Throughout The Confidant, each main character narrates in the first person. Camille is the only narrator in present time (Paris 1975) and the story weaves and builds as we become a part of each narrator’s perspective.
In Paris 1975, Camille has been opening letters of condolence after the death of her mother. It is in amongst those letters that the first ‘letter’ from Louis arrives. Interspersed through the letters we spend time with Camille, finding out details about her life. Camille is a publisher and at first thinks the letters may have been sent from an author who knows a manuscript wouldn’t be read for a long time. As the story progresses, Camille starts to intuit where she fits into the tale that is being told.
From Louis we find out about Annie and her place in his life since childhood. The reader is also a part of their reunion in German occupied Paris in 1945. The next perspective is from Annie herself. We find out how Madame M became a part of her life, the fateful day of Madame M’s confession and her poignant role of confidant. Annie’s narrative is heartbreaking in places. From this I had made up my mind how I felt about Madame M. However, the final narrative from Madame M herself fills in and overlaps the previous characters stories and her revelations give us knowledge we didn’t have previously. Knowing the truth adds a host of different emotions and makes the reader reflect on what is already known to modify those beliefs.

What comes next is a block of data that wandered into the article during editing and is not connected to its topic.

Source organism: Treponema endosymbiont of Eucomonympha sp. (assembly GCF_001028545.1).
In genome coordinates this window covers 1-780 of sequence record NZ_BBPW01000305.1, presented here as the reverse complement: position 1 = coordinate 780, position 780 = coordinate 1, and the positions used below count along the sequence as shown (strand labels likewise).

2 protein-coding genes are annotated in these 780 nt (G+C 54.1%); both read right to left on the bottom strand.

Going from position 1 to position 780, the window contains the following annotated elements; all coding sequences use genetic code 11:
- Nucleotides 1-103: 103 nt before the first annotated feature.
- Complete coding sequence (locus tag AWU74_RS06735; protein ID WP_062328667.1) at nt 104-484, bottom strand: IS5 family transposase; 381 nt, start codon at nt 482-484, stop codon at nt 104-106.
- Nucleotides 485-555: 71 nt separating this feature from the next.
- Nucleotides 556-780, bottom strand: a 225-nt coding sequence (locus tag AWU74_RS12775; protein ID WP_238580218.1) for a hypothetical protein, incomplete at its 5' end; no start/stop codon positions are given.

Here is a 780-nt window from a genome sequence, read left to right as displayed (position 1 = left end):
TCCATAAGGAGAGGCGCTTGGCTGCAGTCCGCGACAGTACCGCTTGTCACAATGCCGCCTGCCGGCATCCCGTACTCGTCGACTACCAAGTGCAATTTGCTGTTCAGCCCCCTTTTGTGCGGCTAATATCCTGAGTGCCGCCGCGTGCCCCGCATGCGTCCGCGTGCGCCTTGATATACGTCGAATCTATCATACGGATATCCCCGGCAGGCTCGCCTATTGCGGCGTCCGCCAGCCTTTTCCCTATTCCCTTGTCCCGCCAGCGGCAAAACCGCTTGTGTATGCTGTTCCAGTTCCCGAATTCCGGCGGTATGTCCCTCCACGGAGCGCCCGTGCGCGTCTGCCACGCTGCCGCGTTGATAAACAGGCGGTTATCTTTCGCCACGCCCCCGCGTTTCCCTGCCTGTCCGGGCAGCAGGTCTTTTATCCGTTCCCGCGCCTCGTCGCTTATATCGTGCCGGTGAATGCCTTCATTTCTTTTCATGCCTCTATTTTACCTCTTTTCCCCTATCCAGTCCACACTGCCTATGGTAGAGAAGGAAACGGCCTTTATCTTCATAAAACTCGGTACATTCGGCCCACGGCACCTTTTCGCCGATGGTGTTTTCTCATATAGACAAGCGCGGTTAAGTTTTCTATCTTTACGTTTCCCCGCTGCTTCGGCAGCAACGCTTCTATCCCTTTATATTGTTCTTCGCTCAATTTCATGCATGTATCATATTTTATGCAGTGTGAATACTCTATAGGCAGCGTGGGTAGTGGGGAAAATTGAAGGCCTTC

Besides the emotional journey, the descriptions of the places are written in such a way that they come to life. For example Annie wondering the streets of occupied Paris are amazing. I could feel myself with her, dazed and confused. Louis and Annie out after curfew felt so real as well. I feel as if I have spent time in France both in villages and the city!
The Confidant is an honest portrayal of a young girl’s desire to help without having the maturity to have thought her decision through in reality. It’s a story of social expectations and a mature woman’s deep-seated need to fit in with them … and the fear and doubt that accompanies any intimate relationship that doesn’t fulfil societies expectations. It is an emotional journey that builds up layer upon layer and affects future generations. This is a debut novel I definitely recommend for your bookshelf.
The Confidant is translated from French by Alison Anderson.
I would like to thank Gallic Books for offering The Confidant for review via Twitter.